My Hair, My Health PDX Fundraiser:
Streaming Standing on My Sister’s Shoulders
Summary of movie: https://youtu.be/GJbhG7BN9AI
Celebrate the brave Black women that fought voter suppression in the 1960s and WON!
August 21st, 2021 at 1:00 pm
Zoom Panel Discussion at 2pm
PCCFFAP is supporting this event & the tickets are FREE!!
There is a limited # so hurry to get yours!
Email: firstname.lastname@example.org & put in subject link MHMH for link
My Hair, My Health: https://myhairmyhealthpdx.com/
About Standing on My Sisters’ Shoulders
The award-winning documentary “Standing on My Sisters’ Shoulders” is the compelling story of the Mississippi Civil Rights movement from the point of view of its remarkable and courageous women who changed the course of history. The film has been in dozens of film festivals, winning ten awards, and has been shown worldwide. Directed by Laura J. Lipson.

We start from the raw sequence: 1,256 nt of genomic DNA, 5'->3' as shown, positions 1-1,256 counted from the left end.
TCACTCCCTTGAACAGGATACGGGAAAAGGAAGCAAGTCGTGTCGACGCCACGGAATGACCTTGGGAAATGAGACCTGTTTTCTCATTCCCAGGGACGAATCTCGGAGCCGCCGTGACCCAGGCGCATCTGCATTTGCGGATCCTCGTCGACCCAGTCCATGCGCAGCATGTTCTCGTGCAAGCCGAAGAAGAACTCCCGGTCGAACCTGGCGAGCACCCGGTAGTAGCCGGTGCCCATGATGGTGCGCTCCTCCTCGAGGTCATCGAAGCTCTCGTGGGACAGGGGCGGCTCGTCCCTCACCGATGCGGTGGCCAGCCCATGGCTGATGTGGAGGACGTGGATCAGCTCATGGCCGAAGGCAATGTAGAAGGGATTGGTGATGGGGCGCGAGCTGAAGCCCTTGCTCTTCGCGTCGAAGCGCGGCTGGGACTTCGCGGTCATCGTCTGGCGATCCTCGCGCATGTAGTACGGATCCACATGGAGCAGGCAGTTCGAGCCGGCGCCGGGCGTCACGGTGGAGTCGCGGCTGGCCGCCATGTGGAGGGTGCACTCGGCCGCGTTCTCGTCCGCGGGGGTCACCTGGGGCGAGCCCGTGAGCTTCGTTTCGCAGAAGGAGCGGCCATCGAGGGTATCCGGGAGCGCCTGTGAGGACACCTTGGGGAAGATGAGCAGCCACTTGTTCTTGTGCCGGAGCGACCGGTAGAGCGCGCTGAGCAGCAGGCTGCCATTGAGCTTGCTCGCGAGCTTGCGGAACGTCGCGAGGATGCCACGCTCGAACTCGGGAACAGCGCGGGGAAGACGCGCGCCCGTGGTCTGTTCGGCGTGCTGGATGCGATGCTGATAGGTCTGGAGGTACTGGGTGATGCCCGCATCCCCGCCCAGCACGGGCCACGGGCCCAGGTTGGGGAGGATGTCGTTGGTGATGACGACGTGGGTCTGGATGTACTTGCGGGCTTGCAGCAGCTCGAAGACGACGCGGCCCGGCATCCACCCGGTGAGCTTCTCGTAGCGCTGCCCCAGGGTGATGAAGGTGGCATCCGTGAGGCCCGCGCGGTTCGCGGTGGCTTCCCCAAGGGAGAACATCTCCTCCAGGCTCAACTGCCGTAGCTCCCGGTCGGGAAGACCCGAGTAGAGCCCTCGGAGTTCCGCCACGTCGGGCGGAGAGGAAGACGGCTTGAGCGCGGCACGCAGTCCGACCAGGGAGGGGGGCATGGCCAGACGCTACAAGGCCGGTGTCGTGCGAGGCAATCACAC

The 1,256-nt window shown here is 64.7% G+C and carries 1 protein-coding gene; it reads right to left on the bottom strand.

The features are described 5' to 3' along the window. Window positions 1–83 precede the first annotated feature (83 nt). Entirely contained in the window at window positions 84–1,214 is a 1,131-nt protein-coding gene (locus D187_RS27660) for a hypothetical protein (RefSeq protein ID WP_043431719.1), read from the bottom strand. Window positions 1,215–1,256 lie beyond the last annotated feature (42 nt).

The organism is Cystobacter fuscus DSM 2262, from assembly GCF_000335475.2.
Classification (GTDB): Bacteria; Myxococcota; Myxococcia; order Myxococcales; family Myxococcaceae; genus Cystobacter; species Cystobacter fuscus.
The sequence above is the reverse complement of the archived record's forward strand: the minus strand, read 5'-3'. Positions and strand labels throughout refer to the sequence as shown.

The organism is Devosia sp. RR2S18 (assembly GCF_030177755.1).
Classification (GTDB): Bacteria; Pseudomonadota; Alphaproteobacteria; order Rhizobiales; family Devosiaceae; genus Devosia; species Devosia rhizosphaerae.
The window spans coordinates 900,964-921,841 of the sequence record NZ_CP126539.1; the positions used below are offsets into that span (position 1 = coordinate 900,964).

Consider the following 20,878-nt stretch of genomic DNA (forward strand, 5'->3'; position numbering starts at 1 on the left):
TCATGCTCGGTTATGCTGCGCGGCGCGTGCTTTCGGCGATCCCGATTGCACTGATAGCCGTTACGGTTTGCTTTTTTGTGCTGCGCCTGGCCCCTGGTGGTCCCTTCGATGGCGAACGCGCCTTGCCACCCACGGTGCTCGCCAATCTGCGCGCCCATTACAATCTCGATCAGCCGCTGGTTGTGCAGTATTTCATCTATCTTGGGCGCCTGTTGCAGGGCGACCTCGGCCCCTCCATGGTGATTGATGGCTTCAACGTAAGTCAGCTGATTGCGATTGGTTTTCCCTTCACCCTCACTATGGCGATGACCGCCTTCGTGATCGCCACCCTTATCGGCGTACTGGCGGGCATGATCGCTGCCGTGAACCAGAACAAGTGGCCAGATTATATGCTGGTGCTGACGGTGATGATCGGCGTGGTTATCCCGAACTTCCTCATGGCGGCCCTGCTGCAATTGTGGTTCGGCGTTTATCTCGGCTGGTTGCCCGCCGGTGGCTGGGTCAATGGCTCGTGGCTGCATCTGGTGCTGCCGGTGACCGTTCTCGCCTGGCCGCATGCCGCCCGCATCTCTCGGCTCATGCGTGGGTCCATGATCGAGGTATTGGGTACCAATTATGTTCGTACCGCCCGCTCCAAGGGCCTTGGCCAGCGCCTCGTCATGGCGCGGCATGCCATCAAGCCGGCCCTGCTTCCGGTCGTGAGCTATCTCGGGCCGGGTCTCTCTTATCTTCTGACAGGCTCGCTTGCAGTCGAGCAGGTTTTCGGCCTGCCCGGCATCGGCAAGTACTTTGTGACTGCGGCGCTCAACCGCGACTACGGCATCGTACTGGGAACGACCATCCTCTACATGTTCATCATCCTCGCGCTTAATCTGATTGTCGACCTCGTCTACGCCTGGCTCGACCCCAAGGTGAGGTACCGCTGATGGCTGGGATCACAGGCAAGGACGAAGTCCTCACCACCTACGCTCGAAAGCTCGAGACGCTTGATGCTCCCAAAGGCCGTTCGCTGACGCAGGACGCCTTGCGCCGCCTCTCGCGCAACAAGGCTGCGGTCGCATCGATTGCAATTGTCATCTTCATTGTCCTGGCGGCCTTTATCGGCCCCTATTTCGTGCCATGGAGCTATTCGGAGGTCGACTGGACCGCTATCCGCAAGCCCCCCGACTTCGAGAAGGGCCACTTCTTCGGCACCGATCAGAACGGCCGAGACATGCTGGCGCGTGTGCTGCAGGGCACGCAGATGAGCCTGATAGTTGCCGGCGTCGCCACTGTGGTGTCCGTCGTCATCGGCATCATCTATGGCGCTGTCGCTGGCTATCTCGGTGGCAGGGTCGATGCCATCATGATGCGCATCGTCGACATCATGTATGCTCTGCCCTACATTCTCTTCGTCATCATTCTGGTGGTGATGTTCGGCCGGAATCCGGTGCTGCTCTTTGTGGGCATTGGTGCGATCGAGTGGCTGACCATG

This fast-paced inspiring documentary reveals how the backbone of the Mississippi Civil Rights movement was a small group of dedicated, strong, black women. They were poor and underfunded, yet fiercely determined to have their share of America’s promise; to give their children a better life. These women risked their lives to register to vote, to integrate the public-school system, and to integrate the political structure of the state.
Meet the Women in the Film!
- Unita Blackwell, a sharecropper turned activist, who became Mississippi’s first female black mayor
- Mae Bertha Carter, a mother of 13, whose children became the first to integrate the Drew County schools against dangerous opposition
- Joan Trumpauer Mulholland, a white student activist who not only participated in sit-ins, but took a stand on integration by attending an all-black university
- Annie Devine and Victoria Gray Adams, who, along with Fannie Lou Hamer, stepped up and challenged the Democratic Party and President Johnson at the 1964 Convention. They not only brought about change in Mississippi, but they altered the course of American history.